3. It appears that it took a while for this anthology to get published: some of the stories were created as far back as 1995, and at least one of the contributors jokes in his bio about how long the book was taking. Can you give us the dirt about the trials and tribulations you suffered getting Juicy Mother: Celebration to press?
I started compiling work for this anthology without a publisher lined up. Life got in the way, and the project sat on the back burner for awhile. I slowly got enough pages together, then slowly scanned and digitally formatted all the art. (This was back when most of the comics were submitted via hard copy.) It took another year or two to shop it around and find a publisher. Some of the older stories in the book are comics that folks had drawn, but for one reason or another had never been published, and I thought Juicy Mother would be a way for them to finally get in print. For example, the jam was originally drawn for Outlook (a now-defunct national lesbian/gay quarterly), but the magazine folded.
Once I found a publisher, it took over a year to be released because publishers line up their books a year or two in advance. I'm very grateful to Soft Skull Press for publishing this anthology and for all their support. And I'm thrilled they've agreed to publish another issue next year.
4. In Juicy Mother: Celebration, you identify yourself as a Lebanese-American dyke. Do you have any horror stories to tell about being regarded/used as the token lesbian or the token Arab (or both)?
Not really. Because I'm mixed, most people don't know I'm half Arab. I've had experiences where people have unknowingly said horrible anti-Arab things in my face. When I bust them on their racism, they fall all over themselves trying to justify what they've said, and that's always pretty amusing.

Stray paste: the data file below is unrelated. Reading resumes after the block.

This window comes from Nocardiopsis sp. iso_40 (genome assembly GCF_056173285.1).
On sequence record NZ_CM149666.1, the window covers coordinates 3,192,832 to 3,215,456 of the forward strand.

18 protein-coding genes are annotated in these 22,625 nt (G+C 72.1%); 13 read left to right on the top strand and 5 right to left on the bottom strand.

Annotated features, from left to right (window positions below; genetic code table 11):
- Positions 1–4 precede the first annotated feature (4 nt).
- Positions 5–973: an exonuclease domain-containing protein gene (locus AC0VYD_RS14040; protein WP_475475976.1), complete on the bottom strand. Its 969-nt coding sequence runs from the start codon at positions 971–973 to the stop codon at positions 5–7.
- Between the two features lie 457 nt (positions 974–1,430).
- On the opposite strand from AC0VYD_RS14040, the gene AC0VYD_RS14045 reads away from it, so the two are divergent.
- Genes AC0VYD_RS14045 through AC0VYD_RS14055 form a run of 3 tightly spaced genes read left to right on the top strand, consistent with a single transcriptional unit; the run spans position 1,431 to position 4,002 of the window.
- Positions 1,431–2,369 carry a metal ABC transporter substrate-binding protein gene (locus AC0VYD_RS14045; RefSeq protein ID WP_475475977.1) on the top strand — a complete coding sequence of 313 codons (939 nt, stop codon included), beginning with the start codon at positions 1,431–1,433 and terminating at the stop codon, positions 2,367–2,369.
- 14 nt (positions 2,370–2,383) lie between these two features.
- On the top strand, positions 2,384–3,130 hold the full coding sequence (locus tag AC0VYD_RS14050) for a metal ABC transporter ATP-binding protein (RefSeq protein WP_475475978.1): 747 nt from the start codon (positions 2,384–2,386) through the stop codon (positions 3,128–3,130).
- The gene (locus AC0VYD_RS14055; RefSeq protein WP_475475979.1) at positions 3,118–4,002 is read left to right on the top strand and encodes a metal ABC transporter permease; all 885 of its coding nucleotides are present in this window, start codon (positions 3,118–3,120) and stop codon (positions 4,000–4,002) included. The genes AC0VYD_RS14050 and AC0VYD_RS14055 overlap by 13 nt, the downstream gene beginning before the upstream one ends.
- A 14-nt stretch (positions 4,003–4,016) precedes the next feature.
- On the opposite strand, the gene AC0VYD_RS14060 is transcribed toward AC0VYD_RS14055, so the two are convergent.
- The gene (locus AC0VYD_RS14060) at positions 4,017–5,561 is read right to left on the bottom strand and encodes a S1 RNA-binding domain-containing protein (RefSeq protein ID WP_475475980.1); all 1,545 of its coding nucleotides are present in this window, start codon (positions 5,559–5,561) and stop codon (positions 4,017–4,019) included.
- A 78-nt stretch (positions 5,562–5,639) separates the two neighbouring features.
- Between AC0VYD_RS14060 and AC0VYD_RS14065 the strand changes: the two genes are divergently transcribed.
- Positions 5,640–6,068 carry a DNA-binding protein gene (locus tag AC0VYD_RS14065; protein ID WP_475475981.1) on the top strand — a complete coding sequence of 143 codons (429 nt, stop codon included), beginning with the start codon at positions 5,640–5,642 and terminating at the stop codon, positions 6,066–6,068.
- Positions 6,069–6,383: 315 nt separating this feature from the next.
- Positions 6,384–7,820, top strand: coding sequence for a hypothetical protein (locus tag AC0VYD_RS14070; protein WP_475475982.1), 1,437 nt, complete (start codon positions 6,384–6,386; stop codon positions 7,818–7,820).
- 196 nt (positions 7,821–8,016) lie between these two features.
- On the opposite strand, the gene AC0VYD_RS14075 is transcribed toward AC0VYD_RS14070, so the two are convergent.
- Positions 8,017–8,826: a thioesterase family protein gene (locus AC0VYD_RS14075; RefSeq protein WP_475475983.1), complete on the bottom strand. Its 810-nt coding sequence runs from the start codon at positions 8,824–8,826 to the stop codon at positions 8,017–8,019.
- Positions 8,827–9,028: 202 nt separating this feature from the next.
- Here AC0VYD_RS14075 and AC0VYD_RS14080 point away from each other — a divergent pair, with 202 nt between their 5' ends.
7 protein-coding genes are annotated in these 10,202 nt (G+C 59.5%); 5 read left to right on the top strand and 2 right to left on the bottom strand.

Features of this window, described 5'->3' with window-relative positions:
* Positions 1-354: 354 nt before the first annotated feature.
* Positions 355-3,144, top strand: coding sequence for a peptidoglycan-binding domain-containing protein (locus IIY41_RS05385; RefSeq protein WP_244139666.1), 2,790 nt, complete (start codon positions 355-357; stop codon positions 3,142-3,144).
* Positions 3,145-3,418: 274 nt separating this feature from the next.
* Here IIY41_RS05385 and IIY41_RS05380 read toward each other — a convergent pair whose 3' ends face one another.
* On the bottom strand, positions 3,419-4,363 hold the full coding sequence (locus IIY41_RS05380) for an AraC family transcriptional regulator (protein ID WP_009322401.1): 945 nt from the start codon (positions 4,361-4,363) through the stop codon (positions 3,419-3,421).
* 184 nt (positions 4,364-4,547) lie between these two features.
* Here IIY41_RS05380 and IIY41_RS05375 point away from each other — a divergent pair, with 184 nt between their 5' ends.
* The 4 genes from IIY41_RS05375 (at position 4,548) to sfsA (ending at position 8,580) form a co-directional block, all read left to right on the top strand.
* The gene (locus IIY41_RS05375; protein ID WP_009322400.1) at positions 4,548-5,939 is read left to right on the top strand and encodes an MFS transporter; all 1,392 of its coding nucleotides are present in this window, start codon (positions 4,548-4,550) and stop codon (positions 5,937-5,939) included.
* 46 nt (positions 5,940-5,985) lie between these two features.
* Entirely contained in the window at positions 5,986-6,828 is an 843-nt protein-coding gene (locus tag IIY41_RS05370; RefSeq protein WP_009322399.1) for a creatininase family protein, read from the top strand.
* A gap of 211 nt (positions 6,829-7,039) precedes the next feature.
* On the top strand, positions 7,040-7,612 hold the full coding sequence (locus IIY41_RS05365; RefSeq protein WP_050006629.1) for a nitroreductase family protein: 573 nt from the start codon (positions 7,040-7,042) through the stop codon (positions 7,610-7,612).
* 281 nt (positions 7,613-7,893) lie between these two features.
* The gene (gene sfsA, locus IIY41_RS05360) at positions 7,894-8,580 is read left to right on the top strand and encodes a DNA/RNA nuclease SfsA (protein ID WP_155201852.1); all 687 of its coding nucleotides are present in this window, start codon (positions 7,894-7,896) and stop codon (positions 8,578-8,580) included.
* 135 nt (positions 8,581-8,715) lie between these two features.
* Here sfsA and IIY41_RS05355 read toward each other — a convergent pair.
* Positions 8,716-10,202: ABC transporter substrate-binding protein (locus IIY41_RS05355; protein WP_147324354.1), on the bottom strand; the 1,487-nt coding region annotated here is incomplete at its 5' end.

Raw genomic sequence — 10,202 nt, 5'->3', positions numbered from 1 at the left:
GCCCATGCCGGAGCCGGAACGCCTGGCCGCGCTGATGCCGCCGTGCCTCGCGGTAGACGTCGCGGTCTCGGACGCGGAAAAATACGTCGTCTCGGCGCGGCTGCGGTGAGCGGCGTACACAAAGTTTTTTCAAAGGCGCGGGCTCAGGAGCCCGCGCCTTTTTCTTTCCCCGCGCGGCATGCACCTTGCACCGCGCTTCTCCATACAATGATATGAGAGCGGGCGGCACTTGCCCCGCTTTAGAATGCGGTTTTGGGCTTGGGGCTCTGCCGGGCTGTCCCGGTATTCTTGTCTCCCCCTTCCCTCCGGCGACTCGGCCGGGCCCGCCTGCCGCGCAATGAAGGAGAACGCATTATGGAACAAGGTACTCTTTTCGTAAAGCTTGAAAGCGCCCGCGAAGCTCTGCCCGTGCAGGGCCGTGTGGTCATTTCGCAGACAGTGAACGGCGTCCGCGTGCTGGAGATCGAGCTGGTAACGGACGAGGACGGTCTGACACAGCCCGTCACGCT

I wasn't really part of an Arab community, except for my family, until the 1990's when I began to meet other queer Arabs and Iranians. I thought their experiences were amazing and I began to do comics about them. For a lot of queer Arab women it's a struggle to be a lesbian in the Arab community, and also difficult to be Arab in the gay community. When I met other Arab dykes, many of them were trying to come to terms with being queer in the context of their Arab culture. I was a half-breed dyke trying to connect with my Arab side in the context of my queer life. We sort of met in the middle.
Before 9/11, Arabs and Muslims were pretty much invisible to most Americans. Now it's the flavor of the month. It's nice to have people take an interest, but frustrating that it took an attack on America to have that happen.
5. What's the source of your sick and twisted sense of humor?
A happy combination of nature and nurture.
6. In the intro to Juicy Mother: Celebration, you say you want "an alternative to the alternative" comics, and ask, "Where are the comix by and about women, people of color and queers?" Do you have a favorite as-yet-undiscovered cartoonist or comics creator (other than those featured in your anthology) whose work you'd like to tell Tart readers about?
Here's just a few cartoonists who, though not really undiscovered, deserve much more attention — Mikhaela Reid, Jamaica Dyer, Erika Moen, Neil Babra, Colleen Coover, Justin Hall, Sara Varon, Justine Shaw, and Ellen Lindner. Some of these artists will have work in Juicy Mother Issue 2.
7. How did you manage to lure Hothead Paisan creator Diane DiMassa out of retirement?
Promises of lavish parties, cheap broads, and piles of money. All lies, but she fell for it.
8. Is it true that Diamond Comics Distributors, the exclusive distributor for the major comics companies, isn't distributingJuicy Mother? If so, why not?
Juicy Mother is carried by Diamond. My publisher tells me they placed an order in January 2005. Last Gasp, Cold Cut,PGW and other distributors also carry the book.
9. What's the most fun you've ever had deliberately trying to piss somebody off?
That time with the senator's daughter and the stolen pickup truck comes to mind, but I'm not supposed to talk about it according to the court settlement.
10. What's the most outrageous thing you've ever done in public?
Sat quiet like an angel.
Click to enlarge.
11. What's your favorite sex toy?
12. What projects are you working on now?
I have a comic in the latest issue of the Arab American journalMizna and I just finished a cartoon for Bitch magazine that will be in their fall 2005 issue. Also, I'm working on Juicy Mother 2: How They Met to be published by Soft Skull Pressin spring 2006.
13. How have you managed to stay out of jail for all these years?
Amazing good luck, and having many disguises.